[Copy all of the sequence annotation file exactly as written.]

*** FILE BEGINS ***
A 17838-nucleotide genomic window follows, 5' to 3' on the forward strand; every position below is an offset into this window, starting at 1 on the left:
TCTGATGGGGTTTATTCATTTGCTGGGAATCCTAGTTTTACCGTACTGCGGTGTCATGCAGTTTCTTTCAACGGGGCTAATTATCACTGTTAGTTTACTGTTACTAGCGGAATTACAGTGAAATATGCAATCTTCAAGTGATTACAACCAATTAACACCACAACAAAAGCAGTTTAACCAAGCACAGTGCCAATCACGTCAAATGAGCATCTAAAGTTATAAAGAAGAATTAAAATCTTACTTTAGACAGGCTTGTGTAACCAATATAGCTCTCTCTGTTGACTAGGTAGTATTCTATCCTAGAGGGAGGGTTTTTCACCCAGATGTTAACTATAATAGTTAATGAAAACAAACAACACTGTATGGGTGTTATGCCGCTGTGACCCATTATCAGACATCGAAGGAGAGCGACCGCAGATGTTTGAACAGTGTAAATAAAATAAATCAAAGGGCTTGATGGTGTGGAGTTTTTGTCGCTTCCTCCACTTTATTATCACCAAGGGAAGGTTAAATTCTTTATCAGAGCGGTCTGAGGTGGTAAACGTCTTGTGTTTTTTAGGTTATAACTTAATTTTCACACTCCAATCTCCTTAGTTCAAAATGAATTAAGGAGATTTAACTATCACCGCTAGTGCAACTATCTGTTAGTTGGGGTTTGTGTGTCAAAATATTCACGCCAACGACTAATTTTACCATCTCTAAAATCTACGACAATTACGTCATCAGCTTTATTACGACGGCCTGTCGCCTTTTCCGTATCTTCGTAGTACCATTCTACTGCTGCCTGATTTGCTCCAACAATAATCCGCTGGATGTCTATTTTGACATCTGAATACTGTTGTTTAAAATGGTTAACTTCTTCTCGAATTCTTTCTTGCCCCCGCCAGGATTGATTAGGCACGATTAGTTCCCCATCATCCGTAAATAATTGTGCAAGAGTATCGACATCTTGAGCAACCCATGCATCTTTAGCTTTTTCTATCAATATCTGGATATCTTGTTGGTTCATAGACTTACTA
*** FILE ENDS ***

A 17838-nucleotide genomic window follows, 5' to 3' on the forward strand; every position below is an offset into this window, starting at 1 on the left:
TCTGATGGGGTTTATTCATTTGCTGGGAATCCTAGTTTTACCGTACTGCGGTGTCATGCAGTTTCTTTCAACGGGGCTAATTATCACTGTTAGTTTACTGTTACTAGCGGAATTACAGTGAAATATGCAATCTTCAAGTGATTACAACCAATTAACACCACAACAAAAGCAGTTTAACCAAGCACAGTGCCAATCACGTCAAATGAGCATCTAAAGTTATAAAGAAGAATTAAAATCTTACTTTAGACAGGCTTGTGTAACCAATATAGCTCTCTCTGTTGACTAGGTAGTATTCTATCCTAGAGGGAGGGTTTTTCACCCAGATGTTAACTATAATAGTTAATGAAAACAAACAACACTGTATGGGTGTTATGCCGCTGTGACCCATTATCAGACATCGAAGGAGAGCGACCGCAGATGTTTGAACAGTGTAAATAAAATAAATCAAAGGGCTTGATGGTGTGGAGTTTTTGTCGCTTCCTCCACTTTATTATCACCAAGGGAAGGTTAAATTCTTTATCAGAGCGGTCTGAGGTGGTAAACGTCTTGTGTTTTTTAGGTTATAACTTAATTTTCACACTCCAATCTCCTTAGTTCAAAATGAATTAAGGAGATTTAACTATCACCGCTAGTGCAACTATCTGTTAGTTGGGGTTTGTGTGTCAAAATATTCACGCCAACGACTAATTTTACCATCTCTAAAATCTACGACAATTACGTCATCAGCTTTATTACGACGGCCTGTCGCCTTTTCCGTATCTTCGTAGTACCATTCTACTGCTGCCTGATTTGCTCCAACAATAATCCGCTGGATGTCTATTTTGACATCTGAATACTGTTGTTTAAAATGGTTAACTTCTTCTCGAATTCTTTCTTGCCCCCGCCAGGATTGATTAGGCACGATTAGTTCCCCATCATCCGTAAATAATTGTGCAAGAGTATCGACATCTTGAGCAACCCATGCATCTTTAGCTTTTTCTATCAATATCTGGATATCTTGTTGGTTCATAGACTTACTA